The 1977 Harkinistas
|This is my copy of Susie's photo of our old Harkinista band, back in 1977. I'm not in the picture ;-)|
An old photograph...
My world has changed — the joke is
how I stayed the same.
That, of course, is an American lowball haiku, the kind the Japanese (and all urban haiku cognoscenti) hate. Aside from the terribly strict 5-7-5 syllable structure, it's just an irritant because it lacks all the standard haiku elements, especially mood, Aha-erlebnis and impersonal reference to nature, seasons and passing time. I like the form because it's hard to compress sufficient sarcasm and cyanide into such a small venue, especially using English free verse prosodic conventions like sprung rhythm, chime and wit.
Here's another example:
Mattress wisdom, this!
The more refined the princess,
The harder the pea.
Alan Watts talked about a variant form called senryu which is supposed to be less reverent, more personal and Zen-like, but in actual practice the norms of the form are just as preposterously precious as haiku.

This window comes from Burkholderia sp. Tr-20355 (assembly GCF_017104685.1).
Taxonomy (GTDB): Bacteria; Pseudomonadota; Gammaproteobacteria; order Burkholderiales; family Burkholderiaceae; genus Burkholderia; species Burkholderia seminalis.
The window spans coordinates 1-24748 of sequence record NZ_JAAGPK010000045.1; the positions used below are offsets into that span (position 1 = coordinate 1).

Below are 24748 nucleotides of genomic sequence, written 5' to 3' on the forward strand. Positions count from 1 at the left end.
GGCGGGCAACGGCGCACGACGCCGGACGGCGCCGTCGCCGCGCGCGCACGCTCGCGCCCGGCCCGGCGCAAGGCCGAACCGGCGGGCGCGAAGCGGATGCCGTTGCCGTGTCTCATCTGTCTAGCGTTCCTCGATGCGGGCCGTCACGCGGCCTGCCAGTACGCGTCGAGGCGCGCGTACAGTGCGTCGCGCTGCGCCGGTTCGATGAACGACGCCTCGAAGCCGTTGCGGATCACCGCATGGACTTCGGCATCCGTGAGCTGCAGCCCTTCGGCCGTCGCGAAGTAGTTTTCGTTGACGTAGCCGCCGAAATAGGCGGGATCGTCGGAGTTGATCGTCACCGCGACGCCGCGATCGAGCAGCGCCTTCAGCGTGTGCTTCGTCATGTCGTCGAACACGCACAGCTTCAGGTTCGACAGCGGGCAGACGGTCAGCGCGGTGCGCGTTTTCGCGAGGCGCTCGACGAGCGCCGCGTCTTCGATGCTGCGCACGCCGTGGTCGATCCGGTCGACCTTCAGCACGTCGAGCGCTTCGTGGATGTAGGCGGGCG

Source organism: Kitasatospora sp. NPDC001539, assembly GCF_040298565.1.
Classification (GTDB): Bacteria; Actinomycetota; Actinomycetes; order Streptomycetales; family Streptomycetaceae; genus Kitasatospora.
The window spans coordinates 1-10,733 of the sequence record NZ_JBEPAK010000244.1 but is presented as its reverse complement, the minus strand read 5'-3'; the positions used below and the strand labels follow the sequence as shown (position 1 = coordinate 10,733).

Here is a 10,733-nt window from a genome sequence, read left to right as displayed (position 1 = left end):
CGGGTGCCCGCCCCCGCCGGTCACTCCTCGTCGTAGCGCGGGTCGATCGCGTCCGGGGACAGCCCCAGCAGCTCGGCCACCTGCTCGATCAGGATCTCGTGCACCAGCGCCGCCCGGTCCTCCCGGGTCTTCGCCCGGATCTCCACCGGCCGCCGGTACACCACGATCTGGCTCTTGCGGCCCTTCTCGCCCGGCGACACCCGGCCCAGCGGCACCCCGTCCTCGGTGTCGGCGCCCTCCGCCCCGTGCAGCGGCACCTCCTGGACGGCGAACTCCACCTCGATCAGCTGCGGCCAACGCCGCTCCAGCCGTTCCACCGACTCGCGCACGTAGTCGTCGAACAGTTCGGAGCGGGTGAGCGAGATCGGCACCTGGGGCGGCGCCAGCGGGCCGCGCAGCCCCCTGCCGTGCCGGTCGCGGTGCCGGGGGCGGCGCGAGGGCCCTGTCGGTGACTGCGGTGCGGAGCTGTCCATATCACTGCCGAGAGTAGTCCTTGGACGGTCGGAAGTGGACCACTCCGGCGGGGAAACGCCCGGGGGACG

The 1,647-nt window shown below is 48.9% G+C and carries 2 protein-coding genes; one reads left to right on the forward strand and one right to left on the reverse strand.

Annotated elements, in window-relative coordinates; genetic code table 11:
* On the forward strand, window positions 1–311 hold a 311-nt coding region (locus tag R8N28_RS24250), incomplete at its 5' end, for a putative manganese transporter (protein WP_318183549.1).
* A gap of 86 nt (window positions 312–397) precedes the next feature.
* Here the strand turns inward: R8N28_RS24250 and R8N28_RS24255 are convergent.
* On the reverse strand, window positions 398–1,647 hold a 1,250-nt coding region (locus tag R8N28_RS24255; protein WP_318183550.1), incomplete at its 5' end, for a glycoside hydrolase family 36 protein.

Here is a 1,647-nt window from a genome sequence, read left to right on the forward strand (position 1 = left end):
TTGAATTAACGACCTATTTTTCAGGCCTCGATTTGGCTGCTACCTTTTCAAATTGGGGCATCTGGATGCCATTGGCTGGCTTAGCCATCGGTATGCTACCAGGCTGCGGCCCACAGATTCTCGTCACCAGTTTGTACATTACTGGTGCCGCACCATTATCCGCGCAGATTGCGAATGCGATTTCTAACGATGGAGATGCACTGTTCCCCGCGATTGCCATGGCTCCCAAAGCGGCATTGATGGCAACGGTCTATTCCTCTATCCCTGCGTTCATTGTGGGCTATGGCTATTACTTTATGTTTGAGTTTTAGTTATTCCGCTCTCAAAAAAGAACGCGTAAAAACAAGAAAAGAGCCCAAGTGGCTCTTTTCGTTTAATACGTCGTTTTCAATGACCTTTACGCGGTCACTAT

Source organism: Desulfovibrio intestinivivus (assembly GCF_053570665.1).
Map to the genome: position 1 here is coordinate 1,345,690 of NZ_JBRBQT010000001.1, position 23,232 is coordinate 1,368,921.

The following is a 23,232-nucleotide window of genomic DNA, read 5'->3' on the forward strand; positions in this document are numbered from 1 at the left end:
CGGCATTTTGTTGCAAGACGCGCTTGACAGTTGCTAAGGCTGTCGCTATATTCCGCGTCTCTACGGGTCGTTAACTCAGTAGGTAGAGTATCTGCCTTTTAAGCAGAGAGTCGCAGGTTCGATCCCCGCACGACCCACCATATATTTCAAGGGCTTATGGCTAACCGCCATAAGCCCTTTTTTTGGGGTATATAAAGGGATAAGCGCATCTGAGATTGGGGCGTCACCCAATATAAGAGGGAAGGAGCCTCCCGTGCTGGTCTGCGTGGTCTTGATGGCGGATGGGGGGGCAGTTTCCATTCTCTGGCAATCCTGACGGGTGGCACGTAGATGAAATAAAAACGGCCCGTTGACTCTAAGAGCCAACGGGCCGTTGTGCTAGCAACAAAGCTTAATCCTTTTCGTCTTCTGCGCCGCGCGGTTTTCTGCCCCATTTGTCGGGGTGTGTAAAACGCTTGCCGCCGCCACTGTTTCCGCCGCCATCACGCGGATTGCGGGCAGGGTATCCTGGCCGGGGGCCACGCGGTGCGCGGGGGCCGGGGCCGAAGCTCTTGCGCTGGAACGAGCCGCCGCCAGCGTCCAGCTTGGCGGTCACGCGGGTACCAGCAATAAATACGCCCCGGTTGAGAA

Nobody likes my
senryu — I can toss them off
Like toilet paper!
For the true ancient Japanese flavor, haiku should be sung in violently strained, ingressive masculine tonalities with a few slow ridiculous dance steps and fan flourishes worthy of a matador's cape. The kabuki of such moments is deeply impressive. This is the true やまとだましい (Japanese spirit) that, in modern times, has given us karaoke.
Here in the West, we like haiku — with the reverential awe filtered out, of course. The best Western example of the style, as adopted by us Beat Zen film noir devotees, is Roy Batty's death poem in Ridley Scott's 1982 film, Blade Runner. Very effective. Truly pathetic. And, O Ultimate Transcendence, not really a haiku.